schatzi's picture

but the other 25% will go hunting for banksters and politicians


To eat them?


People underestimate that the vast majority will simply try to carry on as best as possible within the rules of society. The only way a larger society can persist is if the majority thereof conform. It's been inbred over thousands of generations. Too much fantastical wishful thinking going on here.

bunnyswanson's picture

Finding a person to blame is the first thing a society which has an infrastructure in place (funded by tax payers) does.  The blame game.  It's the "buck stops here."  \\

And the politicians will be who will be faced with the neighbors on a local level, they will point to the upper politicians right on up to the WH.  Then, if it is very nasty and fear is running through their blood, they will turn on bankers by writing tell out books and giving interviews.

So, we shall see how ugly this gets.  Ever been hungry and not have any money to buy food?  Thanks to a greedy bastard, I was.  It's a feeling that is all encompassing.  Can't get away from it.  Turns you into an animal in search of food in order to survive.

ekm's picture

If the article is true, which means if it is true that Weber and Bundesbank board made a very important decision without Merkel's approval, again if that is true, when the shit hits the nuclear reactor soon, Merkel will "leak" to the media everything and blame them for everything.


I do not belive that the board took the decision without Merkel's approval, they are not that brave.

The article itself seems to me as a "leak" to harm Bundesbank and help Merkel, if Merkel was actually kept in the dark. It's quite fishy.


Question: Is Weber helping Merkel to be re-elected?

reload's picture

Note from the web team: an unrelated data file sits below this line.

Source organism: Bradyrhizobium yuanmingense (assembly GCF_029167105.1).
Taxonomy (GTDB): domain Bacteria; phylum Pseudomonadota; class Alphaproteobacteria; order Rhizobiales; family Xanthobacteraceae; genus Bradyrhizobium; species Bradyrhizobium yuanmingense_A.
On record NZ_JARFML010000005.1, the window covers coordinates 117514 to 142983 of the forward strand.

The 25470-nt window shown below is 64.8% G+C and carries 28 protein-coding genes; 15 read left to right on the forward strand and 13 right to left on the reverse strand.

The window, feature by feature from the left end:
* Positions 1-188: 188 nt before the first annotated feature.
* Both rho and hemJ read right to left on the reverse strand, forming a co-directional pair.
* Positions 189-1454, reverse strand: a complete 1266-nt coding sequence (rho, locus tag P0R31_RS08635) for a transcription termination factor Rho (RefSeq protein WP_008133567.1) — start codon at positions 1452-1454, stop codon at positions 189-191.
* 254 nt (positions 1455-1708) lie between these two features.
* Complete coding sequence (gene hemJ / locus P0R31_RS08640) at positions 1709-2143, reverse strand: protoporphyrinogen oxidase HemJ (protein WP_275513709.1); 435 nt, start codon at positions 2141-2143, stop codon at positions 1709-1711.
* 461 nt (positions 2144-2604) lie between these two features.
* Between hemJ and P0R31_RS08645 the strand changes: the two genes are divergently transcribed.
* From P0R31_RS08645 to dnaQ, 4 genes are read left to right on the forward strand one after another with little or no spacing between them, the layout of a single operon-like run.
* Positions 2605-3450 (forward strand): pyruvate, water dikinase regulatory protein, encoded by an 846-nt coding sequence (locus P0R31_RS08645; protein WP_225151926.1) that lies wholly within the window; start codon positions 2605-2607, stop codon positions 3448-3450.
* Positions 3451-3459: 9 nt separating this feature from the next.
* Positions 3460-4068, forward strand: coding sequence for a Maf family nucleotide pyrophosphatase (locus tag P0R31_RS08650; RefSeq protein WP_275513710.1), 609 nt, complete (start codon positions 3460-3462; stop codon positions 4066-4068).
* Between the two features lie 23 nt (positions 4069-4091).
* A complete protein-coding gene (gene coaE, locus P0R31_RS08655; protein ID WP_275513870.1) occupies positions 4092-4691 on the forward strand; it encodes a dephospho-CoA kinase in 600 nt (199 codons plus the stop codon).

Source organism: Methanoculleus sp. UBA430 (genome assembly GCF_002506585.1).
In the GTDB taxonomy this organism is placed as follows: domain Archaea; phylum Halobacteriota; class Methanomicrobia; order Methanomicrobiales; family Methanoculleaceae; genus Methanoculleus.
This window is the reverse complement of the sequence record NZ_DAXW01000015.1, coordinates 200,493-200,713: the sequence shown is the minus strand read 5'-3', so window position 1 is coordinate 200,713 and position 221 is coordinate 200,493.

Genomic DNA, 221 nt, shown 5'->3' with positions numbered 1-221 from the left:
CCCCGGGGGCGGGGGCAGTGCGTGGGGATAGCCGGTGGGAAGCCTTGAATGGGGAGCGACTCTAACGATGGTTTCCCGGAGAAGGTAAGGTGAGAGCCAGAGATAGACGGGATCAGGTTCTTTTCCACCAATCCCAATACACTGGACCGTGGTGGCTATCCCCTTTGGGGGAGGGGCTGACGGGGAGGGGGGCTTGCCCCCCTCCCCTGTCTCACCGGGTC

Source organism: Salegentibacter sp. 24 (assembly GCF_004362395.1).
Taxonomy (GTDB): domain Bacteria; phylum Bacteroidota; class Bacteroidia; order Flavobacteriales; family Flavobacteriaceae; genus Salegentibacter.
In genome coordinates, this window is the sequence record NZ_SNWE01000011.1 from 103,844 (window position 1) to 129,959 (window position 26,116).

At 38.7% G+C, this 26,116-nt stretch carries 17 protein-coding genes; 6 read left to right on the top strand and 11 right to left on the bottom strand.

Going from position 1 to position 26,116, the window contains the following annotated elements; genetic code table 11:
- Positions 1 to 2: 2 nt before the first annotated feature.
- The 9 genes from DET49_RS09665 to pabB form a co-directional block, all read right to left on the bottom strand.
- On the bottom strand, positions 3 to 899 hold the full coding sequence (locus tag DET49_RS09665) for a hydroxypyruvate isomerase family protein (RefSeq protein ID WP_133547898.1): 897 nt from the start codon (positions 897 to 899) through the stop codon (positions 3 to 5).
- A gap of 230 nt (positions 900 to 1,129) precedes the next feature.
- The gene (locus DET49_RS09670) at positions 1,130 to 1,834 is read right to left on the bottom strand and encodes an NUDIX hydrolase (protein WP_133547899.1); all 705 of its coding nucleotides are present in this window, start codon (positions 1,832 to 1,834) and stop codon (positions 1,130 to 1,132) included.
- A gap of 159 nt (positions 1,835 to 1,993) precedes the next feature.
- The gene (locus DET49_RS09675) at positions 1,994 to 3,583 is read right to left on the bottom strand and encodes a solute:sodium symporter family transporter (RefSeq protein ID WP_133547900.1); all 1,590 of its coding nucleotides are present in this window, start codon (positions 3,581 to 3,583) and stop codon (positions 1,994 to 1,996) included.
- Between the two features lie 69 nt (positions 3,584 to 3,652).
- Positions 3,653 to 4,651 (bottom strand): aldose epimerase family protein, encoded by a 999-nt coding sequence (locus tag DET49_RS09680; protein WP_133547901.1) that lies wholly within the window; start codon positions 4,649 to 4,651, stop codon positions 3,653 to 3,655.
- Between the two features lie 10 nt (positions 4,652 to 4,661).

If you play chess, I bet you are very hard to beat.

Webber=fall guy, unwittingly in a corner his own hubris helped to build.

ekm's picture

I have played chess since 6 yr old.

Not very much recently, though.

moneybots's picture

" it will be Ben Bernanke's head that Congress - so very appreciative of Bernanke's efforts to date of course - will demand on a silver platter for public consumption. "


Wasn't his head already on the platter for 2008?  Does it really matter whether he gets a second platter after he pulled in the slosh to crash the market when congress was debationg the 700 billion dollar bank bailout bill?  Isn't extortion supposed to be a crime?  Yet congress doesn't care.

Harbanger's picture

Bankers are the dealers, politicians the addicts and voters are the enablers.  It took time to get here, few people understand liberty or personal responsibility, most people get talked into expecting equality and fairness, there's no such thing.  So we bend economic and natural law until it breaks.

css1971's picture

You can't have freedom without responsibility.

Wakanda's picture

What's with the "wish you all the best" and "hope you make it to retirement" for Ben B?

Ben does not wish me the best and is certainly not looking out for my retirement.

What comes around, goes around - even for bald, bearded central banksters.

The Second American Revolution - gettin' comfy in a neighborhood near you.